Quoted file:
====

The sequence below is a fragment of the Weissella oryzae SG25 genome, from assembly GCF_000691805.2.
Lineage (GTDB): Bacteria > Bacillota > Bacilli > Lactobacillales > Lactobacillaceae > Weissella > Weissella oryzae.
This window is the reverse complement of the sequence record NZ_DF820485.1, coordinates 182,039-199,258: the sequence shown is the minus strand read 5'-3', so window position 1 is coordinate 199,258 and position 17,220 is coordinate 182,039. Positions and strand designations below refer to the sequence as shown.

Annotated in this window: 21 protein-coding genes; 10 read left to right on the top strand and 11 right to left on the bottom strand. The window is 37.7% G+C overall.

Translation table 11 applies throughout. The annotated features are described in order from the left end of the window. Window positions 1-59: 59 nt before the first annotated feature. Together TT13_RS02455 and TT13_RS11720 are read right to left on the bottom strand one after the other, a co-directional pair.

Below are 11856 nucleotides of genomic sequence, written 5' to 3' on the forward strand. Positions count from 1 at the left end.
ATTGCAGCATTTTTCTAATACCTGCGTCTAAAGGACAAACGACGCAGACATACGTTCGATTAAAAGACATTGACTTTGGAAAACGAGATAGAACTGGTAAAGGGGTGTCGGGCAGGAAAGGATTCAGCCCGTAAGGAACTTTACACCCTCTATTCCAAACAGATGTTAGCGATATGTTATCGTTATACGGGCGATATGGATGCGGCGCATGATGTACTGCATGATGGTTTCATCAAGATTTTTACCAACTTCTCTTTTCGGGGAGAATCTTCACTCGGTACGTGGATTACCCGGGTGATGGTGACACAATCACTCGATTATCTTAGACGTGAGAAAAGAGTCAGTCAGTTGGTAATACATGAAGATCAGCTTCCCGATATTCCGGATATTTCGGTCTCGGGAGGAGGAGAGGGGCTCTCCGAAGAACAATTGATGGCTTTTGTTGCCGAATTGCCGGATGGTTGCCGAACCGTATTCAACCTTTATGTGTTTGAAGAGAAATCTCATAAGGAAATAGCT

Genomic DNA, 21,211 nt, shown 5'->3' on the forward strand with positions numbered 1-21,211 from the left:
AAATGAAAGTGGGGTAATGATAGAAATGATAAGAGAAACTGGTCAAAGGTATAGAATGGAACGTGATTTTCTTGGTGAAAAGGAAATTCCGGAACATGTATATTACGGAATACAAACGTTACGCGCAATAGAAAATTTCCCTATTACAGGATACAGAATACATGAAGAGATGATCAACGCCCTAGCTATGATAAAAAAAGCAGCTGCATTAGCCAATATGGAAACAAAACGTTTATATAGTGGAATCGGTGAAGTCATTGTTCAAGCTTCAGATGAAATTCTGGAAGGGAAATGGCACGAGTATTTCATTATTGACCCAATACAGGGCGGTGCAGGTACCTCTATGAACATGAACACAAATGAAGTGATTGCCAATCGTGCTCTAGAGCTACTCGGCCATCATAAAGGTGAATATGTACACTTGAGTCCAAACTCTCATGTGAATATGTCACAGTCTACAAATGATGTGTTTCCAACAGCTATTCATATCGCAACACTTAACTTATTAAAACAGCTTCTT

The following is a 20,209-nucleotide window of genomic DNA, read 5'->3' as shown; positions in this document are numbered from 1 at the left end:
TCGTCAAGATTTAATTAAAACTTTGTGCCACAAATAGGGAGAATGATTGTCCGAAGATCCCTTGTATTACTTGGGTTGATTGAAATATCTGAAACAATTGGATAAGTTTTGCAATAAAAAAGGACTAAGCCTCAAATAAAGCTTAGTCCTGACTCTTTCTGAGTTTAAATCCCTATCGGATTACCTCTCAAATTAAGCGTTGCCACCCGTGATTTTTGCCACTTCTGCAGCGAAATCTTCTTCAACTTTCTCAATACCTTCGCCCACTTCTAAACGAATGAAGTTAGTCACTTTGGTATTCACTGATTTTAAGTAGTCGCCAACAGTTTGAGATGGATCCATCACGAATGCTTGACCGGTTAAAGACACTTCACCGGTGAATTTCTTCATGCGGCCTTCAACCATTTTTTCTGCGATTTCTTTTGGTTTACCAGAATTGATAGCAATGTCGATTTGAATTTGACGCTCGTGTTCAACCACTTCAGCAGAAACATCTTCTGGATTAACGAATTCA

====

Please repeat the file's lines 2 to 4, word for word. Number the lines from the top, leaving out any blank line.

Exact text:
Lineage (GTDB): Bacteria > Bacillota > Bacilli > Lactobacillales > Lactobacillaceae > Weissella > Weissella oryzae.
This window is the reverse complement of the sequence record NZ_DF820485.1, coordinates 182,039-199,258: the sequence shown is the minus strand read 5'-3', so window position 1 is coordinate 199,258 and position 17,220 is coordinate 182,039. Positions and strand designations below refer to the sequence as shown.

Annotated in this window: 21 protein-coding genes; 10 read left to right on the top strand and 11 right to left on the bottom strand. The window is 37.7% G+C overall.